This was first published in Israel National News, and posted here with the author’s consent.
In memoriam Elie Wiesel
Elie Wiesel’s life means different things to different people. US President Barack Obama said, “Elie Wiesel was one of the great moral voices of our time, and in many ways, the conscience of the world. He raised his voice, not just against anti-Semitism but against hatred, bigotry and intolerance in all its forms.” 1 Former Israeli President Shimon Peres said in his memory, “Wiesel left his mark on humanity through preserving and upholding the legacy of the Holocaust and delivering a message of peace and respect between people worldwide. He endured the most serious atrocities of mankind – survived them and dedicated his life to conveying the message of `Never Again.” 2
My few meetings with Wiesel were very short. Before we ever met he had been kind enough to write a very positive back cover comment for my book, The Abuse of Holocaust Memory; Distortions and Responses.”3 Another bond, however slight, between Wiesel and myself, was a common close friend, Ted Comet. In his nineties he is still active in Jewish life in the United States. It was Comet, a postwar American volunteer helping survivors of the Holocaust who found Wiesel in an orphanage in Paris. This exceptional person was a major inspiration for Wiesel’s lifelong devotion to the Jewish people.4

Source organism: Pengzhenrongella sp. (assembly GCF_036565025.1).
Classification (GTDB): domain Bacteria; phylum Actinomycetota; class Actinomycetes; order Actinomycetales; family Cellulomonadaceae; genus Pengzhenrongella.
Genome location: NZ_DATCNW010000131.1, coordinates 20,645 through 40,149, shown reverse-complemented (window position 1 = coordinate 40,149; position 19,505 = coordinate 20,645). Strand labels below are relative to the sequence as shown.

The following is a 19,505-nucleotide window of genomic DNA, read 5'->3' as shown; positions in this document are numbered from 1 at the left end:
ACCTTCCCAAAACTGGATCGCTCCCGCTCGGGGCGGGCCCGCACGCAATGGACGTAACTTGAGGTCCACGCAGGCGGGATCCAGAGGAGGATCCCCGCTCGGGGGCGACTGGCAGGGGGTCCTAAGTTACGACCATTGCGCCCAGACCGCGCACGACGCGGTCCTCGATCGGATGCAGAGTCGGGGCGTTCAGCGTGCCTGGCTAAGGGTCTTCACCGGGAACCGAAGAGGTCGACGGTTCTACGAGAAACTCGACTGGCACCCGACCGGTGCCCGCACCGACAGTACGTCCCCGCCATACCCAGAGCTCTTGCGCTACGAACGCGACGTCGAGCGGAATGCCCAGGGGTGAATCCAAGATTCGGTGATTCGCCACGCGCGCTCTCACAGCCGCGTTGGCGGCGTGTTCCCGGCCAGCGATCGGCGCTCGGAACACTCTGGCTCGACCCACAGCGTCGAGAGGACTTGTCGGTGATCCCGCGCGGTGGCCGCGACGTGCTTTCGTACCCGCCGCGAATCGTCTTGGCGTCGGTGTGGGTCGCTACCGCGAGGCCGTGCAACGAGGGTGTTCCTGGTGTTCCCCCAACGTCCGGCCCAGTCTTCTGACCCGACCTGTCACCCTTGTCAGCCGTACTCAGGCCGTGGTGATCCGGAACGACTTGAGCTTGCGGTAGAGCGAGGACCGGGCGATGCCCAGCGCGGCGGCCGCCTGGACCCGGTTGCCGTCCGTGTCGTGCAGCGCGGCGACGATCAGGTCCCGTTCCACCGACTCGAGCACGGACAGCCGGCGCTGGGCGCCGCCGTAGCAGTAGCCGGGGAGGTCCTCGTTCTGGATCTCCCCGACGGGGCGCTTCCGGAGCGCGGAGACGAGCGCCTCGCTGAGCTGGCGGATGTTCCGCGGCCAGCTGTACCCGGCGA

Some persons become symbols during their lives through how they live and what they do. The Talmud says it is not the place a man occupies that gives him honor, but the man gives honor to the place he occupies.5 That was the case when Wiesel was nominated for president of Israel in 2007.6 Would he have been a good president? I doubt it. A representative function like this requires many formal duties, including shaking the hands of thousands, sitting at long dinners, and listening to all too often uninspiring speeches. These requirements stymie creativity. Wiesel, like Albert Einstein – another Jew who became a symbol during his lifetime who refused Israel’s first presidency when Ben Gurion offered it to him – wisely turned the proposal down,
One of the many things a person who has become a symbol of morality can do is to influence policy and opinion with his statements. In Romania, the country where Wiesel was born, there had been many post-war efforts to distance the country from its responsibility for the Holocaust. An important step to expose this deflection process occurred when the International Commission on the Holocaust in Romania, chaired by Wiesel, released a report in November 2004 that unequivocally points to Romanian culpability. It declares: “Of all the Allies of Nazi Germany, Romania bears responsibility for the deaths of more Jews than any country other than Germany itself.”7
The increasing abuse of the term Holocaust pained Wiesel. In 1988, earlier than many others recognized this issue, he stated with emotion, “I cannot use [the word Holocaust] anymore. First, because there are no words, and also because it has become so trivialized that I cannot use it anymore. Whatever mishap occurs now, they call it ‘holocaust.’ I have seen it myself in television in the country in which I live. A commentator describing the defeat of a sports team called it a ’holocaust.’ 8 Since then the abuse of the Holocaust has multiplied many times.